Rapid Loss of Smell Linked with Dementia and Brain Changes

Our sense of smell can bring us plenty of enjoyment, from taking in the scent of the trees on a camping trip to being transported back to childhood when we get a whiff of a favorite dish. It’s important for our safety, too, as certain smells alert us to danger. A new study has also found that the rapid loss of our sense of smell may have implications on our brain health and dementia risk.

Researchers from University of Chicago Medicine examined the brain differences between older adults who had rapidly lost their sense of smell and those who had not. According to their findings, published in The Journal of the Alzheimer’s Association, such a loss can be predictive of cognitive issues and lead to changes in areas of the brain associated with Alzheimer’s.

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Jayant M. Pinto, senior author and professor of surgery at the University of Chicago, says, “This study provides another clue to how a rapid decline in the sense of smell is a really good indicator of what’s going to end up structurally occurring in specific regions of the brain.”

To understand the structural changes, the team used data from 515 older adults who had taken part in Rush University’s Memory and Aging Project. The aim of the project is to understand chronic conditions related to age and neurodegenerative diseases. Participants have annual exams that include tests of their smell and cognitive function. They may also receive MRIs. With this information, Payant’s team investigated whether there were identifiable changes in the brain related to loss of smell that were also linked with cognitive function.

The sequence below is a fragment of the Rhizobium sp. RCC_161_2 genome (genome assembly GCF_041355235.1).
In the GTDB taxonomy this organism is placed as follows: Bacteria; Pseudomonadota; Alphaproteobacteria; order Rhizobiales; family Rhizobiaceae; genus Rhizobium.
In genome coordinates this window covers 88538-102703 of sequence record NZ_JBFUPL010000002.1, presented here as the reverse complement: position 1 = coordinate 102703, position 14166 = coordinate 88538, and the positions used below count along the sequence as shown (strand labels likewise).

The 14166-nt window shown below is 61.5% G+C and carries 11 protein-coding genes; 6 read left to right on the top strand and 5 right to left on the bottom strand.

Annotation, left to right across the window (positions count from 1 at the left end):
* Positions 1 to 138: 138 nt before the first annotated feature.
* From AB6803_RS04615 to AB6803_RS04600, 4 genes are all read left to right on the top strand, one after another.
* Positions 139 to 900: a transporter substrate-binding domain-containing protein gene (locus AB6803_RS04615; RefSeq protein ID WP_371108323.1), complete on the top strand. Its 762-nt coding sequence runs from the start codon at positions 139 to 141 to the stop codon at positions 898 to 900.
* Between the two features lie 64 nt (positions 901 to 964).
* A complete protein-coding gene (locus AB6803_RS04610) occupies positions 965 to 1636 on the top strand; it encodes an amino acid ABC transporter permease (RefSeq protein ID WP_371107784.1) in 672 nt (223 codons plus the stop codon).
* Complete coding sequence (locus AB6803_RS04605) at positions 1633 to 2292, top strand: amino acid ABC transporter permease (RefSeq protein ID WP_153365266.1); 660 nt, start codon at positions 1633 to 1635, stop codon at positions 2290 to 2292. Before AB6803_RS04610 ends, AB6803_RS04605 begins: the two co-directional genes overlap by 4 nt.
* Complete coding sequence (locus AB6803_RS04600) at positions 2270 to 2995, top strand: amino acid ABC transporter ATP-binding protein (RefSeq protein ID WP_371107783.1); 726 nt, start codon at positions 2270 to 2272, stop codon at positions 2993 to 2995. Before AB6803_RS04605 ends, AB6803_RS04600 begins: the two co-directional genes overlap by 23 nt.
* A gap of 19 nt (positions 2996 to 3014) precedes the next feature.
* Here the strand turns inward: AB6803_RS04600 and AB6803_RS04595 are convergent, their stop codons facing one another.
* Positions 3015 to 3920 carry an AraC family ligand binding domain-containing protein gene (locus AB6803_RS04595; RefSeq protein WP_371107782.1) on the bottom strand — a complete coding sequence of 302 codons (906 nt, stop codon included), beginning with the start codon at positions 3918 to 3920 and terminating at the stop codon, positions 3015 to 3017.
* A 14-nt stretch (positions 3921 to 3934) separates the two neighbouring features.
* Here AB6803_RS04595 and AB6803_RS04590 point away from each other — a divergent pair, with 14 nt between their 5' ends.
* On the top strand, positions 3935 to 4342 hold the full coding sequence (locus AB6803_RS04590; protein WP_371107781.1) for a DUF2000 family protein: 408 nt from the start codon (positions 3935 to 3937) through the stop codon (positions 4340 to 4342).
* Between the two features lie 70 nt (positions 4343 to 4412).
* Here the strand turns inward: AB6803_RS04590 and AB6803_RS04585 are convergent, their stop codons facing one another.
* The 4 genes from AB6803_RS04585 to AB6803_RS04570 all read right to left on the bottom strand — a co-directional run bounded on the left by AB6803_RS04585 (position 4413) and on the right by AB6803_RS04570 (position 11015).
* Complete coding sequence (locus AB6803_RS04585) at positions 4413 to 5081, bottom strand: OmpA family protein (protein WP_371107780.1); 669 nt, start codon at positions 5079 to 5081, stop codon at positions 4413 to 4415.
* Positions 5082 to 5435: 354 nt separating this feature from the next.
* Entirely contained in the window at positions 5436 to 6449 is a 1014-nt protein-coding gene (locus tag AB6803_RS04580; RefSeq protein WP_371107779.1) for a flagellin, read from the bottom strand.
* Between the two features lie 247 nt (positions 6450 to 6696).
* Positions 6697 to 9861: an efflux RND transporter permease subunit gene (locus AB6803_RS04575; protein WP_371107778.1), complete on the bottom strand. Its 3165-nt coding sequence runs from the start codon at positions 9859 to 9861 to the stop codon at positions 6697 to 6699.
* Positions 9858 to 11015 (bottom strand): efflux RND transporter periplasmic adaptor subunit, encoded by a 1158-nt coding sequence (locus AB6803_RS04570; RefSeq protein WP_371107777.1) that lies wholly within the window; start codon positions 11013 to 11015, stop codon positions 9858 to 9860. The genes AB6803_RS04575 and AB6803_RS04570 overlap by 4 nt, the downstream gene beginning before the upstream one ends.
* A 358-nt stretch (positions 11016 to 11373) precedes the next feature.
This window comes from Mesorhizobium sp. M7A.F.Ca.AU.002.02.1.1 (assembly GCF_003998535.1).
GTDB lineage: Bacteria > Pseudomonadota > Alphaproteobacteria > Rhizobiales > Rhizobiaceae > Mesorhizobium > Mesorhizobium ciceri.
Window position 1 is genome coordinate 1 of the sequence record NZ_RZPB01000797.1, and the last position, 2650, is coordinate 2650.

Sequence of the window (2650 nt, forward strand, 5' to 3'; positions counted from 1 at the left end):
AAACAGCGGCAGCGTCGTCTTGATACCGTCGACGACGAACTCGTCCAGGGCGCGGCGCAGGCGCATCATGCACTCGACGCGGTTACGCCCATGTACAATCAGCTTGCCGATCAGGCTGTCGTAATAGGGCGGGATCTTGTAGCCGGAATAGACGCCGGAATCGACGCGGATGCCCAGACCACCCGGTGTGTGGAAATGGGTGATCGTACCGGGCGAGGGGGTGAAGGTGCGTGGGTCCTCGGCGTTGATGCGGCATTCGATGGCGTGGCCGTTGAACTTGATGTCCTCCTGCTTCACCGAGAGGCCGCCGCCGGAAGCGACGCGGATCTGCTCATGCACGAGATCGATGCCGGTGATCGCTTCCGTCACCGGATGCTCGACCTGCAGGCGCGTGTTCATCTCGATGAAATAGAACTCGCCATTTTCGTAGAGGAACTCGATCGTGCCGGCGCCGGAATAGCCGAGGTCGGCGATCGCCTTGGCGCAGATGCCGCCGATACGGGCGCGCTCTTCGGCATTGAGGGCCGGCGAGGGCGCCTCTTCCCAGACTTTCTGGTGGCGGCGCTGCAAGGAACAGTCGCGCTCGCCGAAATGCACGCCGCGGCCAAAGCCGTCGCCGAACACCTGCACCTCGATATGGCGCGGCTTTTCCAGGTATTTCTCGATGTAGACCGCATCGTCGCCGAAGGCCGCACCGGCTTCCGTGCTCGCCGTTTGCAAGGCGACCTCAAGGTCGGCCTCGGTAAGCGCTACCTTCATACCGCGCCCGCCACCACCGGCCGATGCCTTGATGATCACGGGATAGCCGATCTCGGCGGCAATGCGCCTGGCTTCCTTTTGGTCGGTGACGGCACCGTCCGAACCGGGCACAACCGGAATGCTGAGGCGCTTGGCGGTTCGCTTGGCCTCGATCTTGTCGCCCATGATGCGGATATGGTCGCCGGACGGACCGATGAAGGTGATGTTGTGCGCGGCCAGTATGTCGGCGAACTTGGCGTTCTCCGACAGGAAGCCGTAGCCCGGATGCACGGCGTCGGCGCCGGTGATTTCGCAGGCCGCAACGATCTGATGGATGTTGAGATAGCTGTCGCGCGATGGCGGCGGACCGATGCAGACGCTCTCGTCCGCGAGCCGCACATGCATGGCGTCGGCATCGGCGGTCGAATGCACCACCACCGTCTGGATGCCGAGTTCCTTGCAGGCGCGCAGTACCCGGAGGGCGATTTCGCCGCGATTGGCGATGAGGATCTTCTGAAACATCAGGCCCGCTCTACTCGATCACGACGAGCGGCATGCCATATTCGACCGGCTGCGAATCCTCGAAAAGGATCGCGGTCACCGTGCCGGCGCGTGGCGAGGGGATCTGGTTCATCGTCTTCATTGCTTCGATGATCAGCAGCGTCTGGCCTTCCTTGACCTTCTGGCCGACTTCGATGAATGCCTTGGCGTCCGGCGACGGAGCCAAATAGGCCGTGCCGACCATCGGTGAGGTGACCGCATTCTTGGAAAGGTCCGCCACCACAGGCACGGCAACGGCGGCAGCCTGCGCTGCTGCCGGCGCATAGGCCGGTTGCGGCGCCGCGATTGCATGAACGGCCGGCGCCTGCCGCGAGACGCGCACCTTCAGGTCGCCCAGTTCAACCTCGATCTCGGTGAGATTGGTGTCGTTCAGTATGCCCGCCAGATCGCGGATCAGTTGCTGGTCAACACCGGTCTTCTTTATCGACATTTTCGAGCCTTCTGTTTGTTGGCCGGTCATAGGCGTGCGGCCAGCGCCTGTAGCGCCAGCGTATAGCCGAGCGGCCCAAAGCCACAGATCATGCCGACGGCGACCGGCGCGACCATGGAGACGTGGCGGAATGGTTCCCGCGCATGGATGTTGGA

Rachel Pacyna, lead author and University of Chicago medical student, says, “Our idea was that people with a rapidly declining sense of smell over time would be in worse shape – and more likely to have brain problems and even Alzheimer’s itself – than people who were slowly declining or maintaining a normal sense of smell.”

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So what did they find? Something similar to this hypothesis. Their research showed that when a person experienced a swift decline in their ability to smell during a period of normal cognitive health, this was a strong predictor of developing Alzheimer’s features, including smaller gray matter in areas of the brain linked with smell and memory. There was also a decline in cognitive function and a risk of Alzheimer’s similar to those with the genetic risk factor APOE-e4.

This builds on past research showing a link between smell and dementia, with Alzheimer’s-related plaques and tangles often found in olfactory-associated areas of the brain before they’re found in others.

The team says these findings show that smell tests could be a helpful tool in identifying dementia and possibly treating higher-risk patients.

Pacyna says, “If we could identify people in their 40s, 50s and 60s who are at higher risk early on, we could potentially have enough information to enroll them into clinical trials and develop better medications.”

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The team hopes to study this idea going forward.

One limitation of the current study was that participants only had one MRI, meaning it was difficult to determine when changes to the brain occurred and how quickly they happened.

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